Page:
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The knee is one of the most frequently injured parts of the body. Motor vehicle accidents, falls, and sports cause the majority of knee injuries. A very complex joint, the knee connects the thigh bone (femur) to the shin bone (tibia). Multiple tendons and ligaments connect the knee bones to the leg muscles controlling movement and stability to the knee joint. Cartilage cushions the bones in the knee joint. Falls, motor vehicle accidents or other trauma can damage any or all ligaments, tendons of bones in the knee joint.


Pain and swelling are very common symptoms of a knee injury. Additionally, the knee joint will often feel unstable with stiffness and the loss or reduction in ability to twist, turn, or pivot. Diagnosis is commonly made through a physical examination by a physician or other skilled medical provider. MRI’s or other imaging will commonly be used to confirm the diagnosis and extent of the injury. Treatment can be wide ranging based on nature and extent of the injury. Rest complimented by ice and compression wraps or a supportive brace are commonly prescribed for minor injuries. Major injuries will commonly require surgery and rehabilitation.


The meniscus is cartilage that cushions and stabilizes the knee joint. A meniscus tear is very common and can be very painful, limiting movement. In some cases, the knee can even “lock up” because of the cartilage breaking loose and getting caught in the knee joint. A meniscus tear is a very common injury often associated with sports such as football, basketball, soccer, etc.

A meniscus tear can occur in either contact or non-contact sports. Because the meniscus can weaken with age injuries are especially common in older people. It is also common for meniscus tear injuries to occur at work. Repetitive motion, falls, twisting are all common factors in meniscus injuries. It many cases other structures in the knee may also be affected.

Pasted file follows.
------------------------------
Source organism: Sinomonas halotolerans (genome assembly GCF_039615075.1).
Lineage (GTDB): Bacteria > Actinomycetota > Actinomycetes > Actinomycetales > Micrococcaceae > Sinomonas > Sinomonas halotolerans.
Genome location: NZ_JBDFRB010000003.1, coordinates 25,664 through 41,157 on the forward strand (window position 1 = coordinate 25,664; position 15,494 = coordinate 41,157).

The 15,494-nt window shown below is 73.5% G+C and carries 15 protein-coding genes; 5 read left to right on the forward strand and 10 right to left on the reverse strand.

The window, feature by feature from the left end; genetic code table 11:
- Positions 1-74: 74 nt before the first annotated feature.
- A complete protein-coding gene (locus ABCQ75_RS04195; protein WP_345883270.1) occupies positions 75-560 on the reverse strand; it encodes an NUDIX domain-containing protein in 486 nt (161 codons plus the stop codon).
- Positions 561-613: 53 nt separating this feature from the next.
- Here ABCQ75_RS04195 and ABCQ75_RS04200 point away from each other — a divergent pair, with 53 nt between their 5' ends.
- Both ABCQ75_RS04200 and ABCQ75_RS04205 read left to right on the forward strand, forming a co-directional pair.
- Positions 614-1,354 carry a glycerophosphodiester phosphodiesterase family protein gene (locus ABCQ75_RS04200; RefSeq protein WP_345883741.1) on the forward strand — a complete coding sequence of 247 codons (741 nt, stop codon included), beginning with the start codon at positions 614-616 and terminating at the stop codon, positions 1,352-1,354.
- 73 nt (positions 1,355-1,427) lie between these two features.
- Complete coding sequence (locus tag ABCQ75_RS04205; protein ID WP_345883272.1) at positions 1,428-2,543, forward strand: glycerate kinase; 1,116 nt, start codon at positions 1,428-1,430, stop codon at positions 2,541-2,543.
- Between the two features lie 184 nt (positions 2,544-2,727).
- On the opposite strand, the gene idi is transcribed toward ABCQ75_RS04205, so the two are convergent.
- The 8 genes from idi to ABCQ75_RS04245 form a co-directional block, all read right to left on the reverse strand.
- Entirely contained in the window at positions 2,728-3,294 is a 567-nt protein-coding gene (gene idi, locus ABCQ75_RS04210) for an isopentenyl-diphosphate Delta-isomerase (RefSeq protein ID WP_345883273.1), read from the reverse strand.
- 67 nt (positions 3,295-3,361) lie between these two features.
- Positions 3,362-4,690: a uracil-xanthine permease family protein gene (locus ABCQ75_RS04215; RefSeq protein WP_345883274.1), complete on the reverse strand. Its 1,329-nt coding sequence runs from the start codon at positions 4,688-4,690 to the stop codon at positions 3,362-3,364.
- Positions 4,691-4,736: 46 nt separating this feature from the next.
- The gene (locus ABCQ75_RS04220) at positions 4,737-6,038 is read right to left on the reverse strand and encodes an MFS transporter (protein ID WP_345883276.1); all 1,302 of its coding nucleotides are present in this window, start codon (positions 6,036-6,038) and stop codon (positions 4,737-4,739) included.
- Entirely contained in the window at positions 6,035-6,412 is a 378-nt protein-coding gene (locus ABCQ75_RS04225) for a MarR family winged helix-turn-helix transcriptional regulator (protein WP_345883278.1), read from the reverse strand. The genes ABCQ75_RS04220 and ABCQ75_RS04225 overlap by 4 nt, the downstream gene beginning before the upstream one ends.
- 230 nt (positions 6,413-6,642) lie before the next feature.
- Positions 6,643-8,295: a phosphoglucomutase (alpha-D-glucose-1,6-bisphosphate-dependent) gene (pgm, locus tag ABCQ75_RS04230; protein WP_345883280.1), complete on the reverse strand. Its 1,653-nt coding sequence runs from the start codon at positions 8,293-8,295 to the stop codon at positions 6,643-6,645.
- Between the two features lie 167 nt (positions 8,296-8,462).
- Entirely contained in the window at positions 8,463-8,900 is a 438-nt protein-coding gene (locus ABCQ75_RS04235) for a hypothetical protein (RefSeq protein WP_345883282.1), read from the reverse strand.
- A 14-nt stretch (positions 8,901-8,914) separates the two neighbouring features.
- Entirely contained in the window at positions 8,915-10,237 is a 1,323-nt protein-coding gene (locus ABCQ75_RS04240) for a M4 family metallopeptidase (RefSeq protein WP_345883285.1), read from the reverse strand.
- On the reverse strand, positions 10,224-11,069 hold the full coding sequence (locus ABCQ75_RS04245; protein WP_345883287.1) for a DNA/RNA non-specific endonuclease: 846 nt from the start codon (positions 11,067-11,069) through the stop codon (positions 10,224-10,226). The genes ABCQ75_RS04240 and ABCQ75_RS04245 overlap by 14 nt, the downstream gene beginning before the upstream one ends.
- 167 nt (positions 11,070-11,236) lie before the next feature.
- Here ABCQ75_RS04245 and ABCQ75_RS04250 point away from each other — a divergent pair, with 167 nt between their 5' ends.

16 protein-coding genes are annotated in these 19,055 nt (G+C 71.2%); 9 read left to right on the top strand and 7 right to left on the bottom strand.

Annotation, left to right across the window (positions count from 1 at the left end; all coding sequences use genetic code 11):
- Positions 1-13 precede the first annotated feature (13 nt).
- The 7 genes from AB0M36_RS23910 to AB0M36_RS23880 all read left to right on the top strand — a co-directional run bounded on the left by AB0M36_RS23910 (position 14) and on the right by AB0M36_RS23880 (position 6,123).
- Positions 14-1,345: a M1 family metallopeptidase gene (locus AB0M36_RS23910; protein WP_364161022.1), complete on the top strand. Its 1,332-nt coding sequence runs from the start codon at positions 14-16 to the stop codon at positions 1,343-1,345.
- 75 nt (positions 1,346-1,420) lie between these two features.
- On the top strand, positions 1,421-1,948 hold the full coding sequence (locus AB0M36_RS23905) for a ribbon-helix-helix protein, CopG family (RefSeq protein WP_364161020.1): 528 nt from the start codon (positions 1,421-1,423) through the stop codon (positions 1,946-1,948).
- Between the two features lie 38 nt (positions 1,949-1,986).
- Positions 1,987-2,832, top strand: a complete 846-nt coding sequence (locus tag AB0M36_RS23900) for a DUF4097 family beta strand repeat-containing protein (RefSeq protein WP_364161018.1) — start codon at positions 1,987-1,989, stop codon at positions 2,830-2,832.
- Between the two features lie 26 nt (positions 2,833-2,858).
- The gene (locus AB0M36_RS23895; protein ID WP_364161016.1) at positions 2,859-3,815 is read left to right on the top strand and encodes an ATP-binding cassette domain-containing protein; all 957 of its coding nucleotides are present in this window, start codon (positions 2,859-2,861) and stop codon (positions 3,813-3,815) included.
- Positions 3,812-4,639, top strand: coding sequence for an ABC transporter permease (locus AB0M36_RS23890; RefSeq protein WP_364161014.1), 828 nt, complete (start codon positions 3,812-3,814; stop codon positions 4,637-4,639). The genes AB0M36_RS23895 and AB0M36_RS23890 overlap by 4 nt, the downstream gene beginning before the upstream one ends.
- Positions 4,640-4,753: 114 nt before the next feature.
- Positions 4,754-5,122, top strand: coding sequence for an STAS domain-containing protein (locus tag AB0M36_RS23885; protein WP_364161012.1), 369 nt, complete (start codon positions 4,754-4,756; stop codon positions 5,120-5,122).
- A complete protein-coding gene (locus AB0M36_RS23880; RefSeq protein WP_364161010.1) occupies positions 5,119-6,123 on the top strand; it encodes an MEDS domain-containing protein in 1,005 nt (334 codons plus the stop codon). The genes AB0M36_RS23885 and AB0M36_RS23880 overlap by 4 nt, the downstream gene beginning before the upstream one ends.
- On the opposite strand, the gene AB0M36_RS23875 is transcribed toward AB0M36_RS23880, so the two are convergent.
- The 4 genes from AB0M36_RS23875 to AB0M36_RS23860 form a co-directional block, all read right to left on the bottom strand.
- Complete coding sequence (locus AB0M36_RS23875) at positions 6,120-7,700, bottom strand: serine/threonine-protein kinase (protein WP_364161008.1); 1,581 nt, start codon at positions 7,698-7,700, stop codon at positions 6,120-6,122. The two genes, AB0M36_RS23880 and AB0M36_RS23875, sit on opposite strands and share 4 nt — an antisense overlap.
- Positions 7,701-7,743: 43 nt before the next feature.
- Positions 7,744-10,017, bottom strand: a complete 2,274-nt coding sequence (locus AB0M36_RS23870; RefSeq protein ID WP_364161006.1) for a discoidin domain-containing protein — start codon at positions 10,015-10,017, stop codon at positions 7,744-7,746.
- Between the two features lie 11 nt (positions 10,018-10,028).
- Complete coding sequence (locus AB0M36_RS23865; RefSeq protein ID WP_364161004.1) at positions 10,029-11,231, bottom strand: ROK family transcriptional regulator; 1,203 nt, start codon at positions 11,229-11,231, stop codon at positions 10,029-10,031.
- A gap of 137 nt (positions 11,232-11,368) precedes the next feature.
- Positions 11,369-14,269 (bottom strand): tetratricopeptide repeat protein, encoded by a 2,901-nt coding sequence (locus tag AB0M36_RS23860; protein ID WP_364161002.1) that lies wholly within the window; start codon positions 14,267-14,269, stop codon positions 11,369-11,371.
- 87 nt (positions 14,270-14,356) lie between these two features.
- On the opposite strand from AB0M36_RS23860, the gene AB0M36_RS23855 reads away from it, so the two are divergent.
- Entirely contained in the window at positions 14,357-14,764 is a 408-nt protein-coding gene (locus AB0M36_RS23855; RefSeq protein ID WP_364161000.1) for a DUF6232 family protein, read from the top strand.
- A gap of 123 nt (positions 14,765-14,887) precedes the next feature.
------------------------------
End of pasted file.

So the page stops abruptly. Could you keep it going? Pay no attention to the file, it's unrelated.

Symptoms commonly include the following:

  • Knee pain
  • Swelling
  • Stiffness in the knee joint- difficulty bending the leg
  • A popping sensation when the injury occurs, coupled with great pain
  • Locking of the knee

Diagnosis of a Meniscus tear is made through a physical examination by a qualified medical professional. Often an MRI scan will be utilized to confirm the injury. Treatment for a Meniscus tear will depend on the size and location of the injury. If the tear is small and there is a good blood supply, the tear may heal on its own.

Often however the injury will occur in the inner portion of the meniscus, where blood supply is limited. Rest, frequent icing, compression bandages, and keeping the leg elevated will often benefit the knee and speed recovery.

This will generally be accompanied by over the counter paid relievers such as Advil, Aleve or Motrin. More serious tears often will require surgery, which generally produces good short -term results. In the long term, however, a meniscus injury may result in a higher risk of developing arthritis later in life.


ACL tears are common in knee injuries. It stands for anterior cruciate ligament. Surgery is likely going to be necessary to get the full use of the knee back. Your knee join is made up of a femur, tibia and patella, which is your kneecap. Ligaments connects the bones in your body. Collateral ligaments are on the sides of the knee, with the medial collateral ligament being on the inside of the name, which determines the sideways movement of your knee.

The cruciate ligaments are inside the knee joint, and they cross each other, controlling the back and forth movement of the knee. If you have injured a ligament in the knee, this is called a sprain and there is a spectrum in terms of how serious this is. A grade one sprain is where the ligament is somewhat damaged, with just some stretching but you’re still able to keep the knee joint steady. A grade two sprain is when the ligament is extended so far out it loses its strength, becoming loose, to the point there is a partial tear. This is serious. Grade three is when there is a tear of the ligament, severing it in two, and the knee joint is not able to stabilize itself. This is a very severe problem.


  • Car accidents
  • Bicycle accidents
  • Truck accidents
  • Crosswalk accidents
  • Falls from a roof at a construction site
  • Motorcycle accidents
  • Construction Accidents
  • On the job injuries
  • Worksite injuries
  • Crane accidents

Knee injuries that occur because of someone else’s negligence, or a company’s negligence, can be life-altering. If you are active, fit, and love to play sports, then suffering a knee injury of any sort can really derail your plans. Worse, most serious knee injuries, especially grade two and grade three ACL tears, do not just heal on their own. Extensive medical care, with the right medical professionals, is needed to get you back to health.